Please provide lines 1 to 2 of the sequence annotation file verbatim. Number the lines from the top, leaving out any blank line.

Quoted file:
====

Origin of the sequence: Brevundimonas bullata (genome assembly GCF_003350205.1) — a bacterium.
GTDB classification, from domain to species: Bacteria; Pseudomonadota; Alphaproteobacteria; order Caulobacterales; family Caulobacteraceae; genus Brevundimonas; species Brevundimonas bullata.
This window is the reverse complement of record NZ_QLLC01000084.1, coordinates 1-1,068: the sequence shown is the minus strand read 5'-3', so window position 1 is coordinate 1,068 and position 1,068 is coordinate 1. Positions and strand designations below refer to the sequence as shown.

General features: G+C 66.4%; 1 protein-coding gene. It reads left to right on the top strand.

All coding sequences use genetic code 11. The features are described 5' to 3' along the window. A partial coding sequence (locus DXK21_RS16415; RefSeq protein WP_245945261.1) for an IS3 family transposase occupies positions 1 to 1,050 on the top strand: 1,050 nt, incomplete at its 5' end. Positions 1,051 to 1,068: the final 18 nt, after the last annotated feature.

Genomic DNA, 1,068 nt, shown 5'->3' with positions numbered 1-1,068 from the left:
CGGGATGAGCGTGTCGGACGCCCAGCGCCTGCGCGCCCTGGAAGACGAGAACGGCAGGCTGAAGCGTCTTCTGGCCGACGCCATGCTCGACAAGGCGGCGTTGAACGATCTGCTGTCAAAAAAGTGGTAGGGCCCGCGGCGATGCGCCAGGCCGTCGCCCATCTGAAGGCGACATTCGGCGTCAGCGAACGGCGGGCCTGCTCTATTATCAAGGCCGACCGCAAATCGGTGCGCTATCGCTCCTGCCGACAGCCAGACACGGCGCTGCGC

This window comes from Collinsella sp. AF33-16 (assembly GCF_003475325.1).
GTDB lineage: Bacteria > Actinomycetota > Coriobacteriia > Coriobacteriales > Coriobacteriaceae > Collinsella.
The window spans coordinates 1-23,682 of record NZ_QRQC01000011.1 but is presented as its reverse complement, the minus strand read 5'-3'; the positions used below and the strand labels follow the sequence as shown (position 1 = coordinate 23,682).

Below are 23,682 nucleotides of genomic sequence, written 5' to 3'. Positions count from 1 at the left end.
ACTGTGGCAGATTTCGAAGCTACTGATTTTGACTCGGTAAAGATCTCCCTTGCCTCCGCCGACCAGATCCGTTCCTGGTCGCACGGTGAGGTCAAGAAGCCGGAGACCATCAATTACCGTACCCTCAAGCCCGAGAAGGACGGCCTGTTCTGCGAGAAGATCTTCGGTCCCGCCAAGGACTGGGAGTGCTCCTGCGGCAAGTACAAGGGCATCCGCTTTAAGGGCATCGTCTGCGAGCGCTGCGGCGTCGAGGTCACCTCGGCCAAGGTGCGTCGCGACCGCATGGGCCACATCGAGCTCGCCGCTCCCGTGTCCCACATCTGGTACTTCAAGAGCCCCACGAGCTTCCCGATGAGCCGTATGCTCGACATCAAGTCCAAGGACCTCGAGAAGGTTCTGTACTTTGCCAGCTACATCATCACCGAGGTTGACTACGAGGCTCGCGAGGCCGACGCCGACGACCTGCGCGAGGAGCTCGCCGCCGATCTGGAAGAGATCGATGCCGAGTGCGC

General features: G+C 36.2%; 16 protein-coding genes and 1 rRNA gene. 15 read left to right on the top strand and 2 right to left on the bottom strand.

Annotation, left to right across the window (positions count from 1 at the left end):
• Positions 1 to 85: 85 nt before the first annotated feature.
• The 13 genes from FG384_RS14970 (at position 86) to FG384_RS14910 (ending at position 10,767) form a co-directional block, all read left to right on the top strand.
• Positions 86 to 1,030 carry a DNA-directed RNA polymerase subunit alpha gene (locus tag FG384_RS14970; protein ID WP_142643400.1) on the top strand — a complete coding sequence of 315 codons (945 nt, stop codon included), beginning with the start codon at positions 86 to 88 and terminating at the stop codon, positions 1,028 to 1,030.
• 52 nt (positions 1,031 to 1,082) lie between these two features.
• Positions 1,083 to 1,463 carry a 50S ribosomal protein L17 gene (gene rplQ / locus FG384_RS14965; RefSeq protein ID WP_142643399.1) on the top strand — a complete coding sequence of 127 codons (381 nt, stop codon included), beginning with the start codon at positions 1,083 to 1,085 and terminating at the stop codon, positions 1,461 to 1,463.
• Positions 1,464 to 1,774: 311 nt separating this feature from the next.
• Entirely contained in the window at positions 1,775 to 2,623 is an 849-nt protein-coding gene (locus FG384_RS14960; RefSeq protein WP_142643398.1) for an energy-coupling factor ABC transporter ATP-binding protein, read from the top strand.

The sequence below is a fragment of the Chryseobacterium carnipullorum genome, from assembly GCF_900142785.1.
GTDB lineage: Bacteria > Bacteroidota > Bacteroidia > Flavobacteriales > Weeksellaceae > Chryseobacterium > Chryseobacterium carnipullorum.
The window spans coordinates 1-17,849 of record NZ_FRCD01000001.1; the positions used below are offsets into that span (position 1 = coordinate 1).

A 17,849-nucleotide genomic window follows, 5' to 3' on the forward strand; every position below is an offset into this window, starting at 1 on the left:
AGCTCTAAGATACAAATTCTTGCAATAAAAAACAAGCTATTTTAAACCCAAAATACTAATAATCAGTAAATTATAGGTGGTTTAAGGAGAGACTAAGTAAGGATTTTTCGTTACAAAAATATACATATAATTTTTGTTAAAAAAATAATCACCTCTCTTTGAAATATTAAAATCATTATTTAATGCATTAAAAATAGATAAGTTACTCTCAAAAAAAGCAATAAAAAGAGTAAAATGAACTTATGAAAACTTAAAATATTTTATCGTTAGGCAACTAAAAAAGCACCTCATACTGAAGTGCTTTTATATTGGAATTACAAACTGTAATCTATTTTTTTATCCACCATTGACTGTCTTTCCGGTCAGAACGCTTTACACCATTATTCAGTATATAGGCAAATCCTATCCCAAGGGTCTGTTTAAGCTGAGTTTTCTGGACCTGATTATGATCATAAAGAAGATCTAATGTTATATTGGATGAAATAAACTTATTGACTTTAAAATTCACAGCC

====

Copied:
Origin of the sequence: Brevundimonas bullata (genome assembly GCF_003350205.1) — a bacterium.
GTDB classification, from domain to species: Bacteria; Pseudomonadota; Alphaproteobacteria; order Caulobacterales; family Caulobacteraceae; genus Brevundimonas; species Brevundimonas bullata.